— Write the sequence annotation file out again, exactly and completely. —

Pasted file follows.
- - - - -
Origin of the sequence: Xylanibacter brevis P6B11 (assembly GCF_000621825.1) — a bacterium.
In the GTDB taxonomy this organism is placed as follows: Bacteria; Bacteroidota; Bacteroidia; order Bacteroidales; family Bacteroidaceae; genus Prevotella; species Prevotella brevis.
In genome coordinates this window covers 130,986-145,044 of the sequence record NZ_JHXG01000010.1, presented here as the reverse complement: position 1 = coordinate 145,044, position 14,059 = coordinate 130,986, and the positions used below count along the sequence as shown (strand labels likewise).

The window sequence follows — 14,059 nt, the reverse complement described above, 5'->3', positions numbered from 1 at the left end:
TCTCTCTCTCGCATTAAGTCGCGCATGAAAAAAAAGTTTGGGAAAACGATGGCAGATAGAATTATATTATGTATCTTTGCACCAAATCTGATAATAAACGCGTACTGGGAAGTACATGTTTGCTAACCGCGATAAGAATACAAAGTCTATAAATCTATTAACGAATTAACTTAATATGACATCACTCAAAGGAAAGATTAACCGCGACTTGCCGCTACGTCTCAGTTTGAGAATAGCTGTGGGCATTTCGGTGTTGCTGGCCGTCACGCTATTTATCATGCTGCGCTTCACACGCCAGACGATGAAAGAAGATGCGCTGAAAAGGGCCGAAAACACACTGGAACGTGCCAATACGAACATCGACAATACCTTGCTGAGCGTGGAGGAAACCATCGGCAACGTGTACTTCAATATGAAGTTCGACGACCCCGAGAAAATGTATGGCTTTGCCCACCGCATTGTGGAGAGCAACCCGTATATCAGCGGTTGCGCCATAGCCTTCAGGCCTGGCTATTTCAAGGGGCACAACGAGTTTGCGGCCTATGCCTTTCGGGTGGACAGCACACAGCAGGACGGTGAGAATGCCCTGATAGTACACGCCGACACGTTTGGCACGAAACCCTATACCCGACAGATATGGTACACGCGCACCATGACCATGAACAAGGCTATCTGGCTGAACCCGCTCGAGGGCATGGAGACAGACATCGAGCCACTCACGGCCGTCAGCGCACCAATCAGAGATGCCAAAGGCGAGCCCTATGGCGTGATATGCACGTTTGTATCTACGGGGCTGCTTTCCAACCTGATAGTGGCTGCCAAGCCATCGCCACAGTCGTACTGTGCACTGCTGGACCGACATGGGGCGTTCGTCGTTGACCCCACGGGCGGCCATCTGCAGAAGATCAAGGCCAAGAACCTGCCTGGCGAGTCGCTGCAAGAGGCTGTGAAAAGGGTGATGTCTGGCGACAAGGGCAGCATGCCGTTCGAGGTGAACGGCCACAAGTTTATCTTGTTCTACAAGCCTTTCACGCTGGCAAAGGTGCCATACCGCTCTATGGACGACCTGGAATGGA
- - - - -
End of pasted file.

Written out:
Origin of the sequence: Xylanibacter brevis P6B11 (assembly GCF_000621825.1) — a bacterium.
In the GTDB taxonomy this organism is placed as follows: Bacteria; Bacteroidota; Bacteroidia; order Bacteroidales; family Bacteroidaceae; genus Prevotella; species Prevotella brevis.
In genome coordinates this window covers 130,986-145,044 of the sequence record NZ_JHXG01000010.1, presented here as the reverse complement: position 1 = coordinate 145,044, position 14,059 = coordinate 130,986, and the positions used below count along the sequence as shown (strand labels likewise).

The window sequence follows — 14,059 nt, the reverse complement described above, 5'->3', positions numbered from 1 at the left end:
TCTCTCTCTCGCATTAAGTCGCGCATGAAAAAAAAGTTTGGGAAAACGATGGCAGATAGAATTATATTATGTATCTTTGCACCAAATCTGATAATAAACGCGTACTGGGAAGTACATGTTTGCTAACCGCGATAAGAATACAAAGTCTATAAATCTATTAACGAATTAACTTAATATGACATCACTCAAAGGAAAGATTAACCGCGACTTGCCGCTACGTCTCAGTTTGAGAATAGCTGTGGGCATTTCGGTGTTGCTGGCCGTCACGCTATTTATCATGCTGCGCTTCACACGCCAGACGATGAAAGAAGATGCGCTGAAAAGGGCCGAAAACACACTGGAACGTGCCAATACGAACATCGACAATACCTTGCTGAGCGTGGAGGAAACCATCGGCAACGTGTACTTCAATATGAAGTTCGACGACCCCGAGAAAATGTATGGCTTTGCCCACCGCATTGTGGAGAGCAACCCGTATATCAGCGGTTGCGCCATAGCCTTCAGGCCTGGCTATTTCAAGGGGCACAACGAGTTTGCGGCCTATGCCTTTCGGGTGGACAGCACACAGCAGGACGGTGAGAATGCCCTGATAGTACACGCCGACACGTTTGGCACGAAACCCTATACCCGACAGATATGGTACACGCGCACCATGACCATGAACAAGGCTATCTGGCTGAACCCGCTCGAGGGCATGGAGACAGACATCGAGCCACTCACGGCCGTCAGCGCACCAATCAGAGATGCCAAAGGCGAGCCCTATGGCGTGATATGCACGTTTGTATCTACGGGGCTGCTTTCCAACCTGATAGTGGCTGCCAAGCCATCGCCACAGTCGTACTGTGCACTGCTGGACCGACATGGGGCGTTCGTCGTTGACCCCACGGGCGGCCATCTGCAGAAGATCAAGGCCAAGAACCTGCCTGGCGAGTCGCTGCAAGAGGCTGTGAAAAGGGTGATGTCTGGCGACAAGGGCAGCATGCCGTTCGAGGTGAACGGCCACAAGTTTATCTTGTTCTACAAGCCTTTCACGCTGGCAAAGGTGCCATACCGCTCTATGGACGACCTGGAATGGA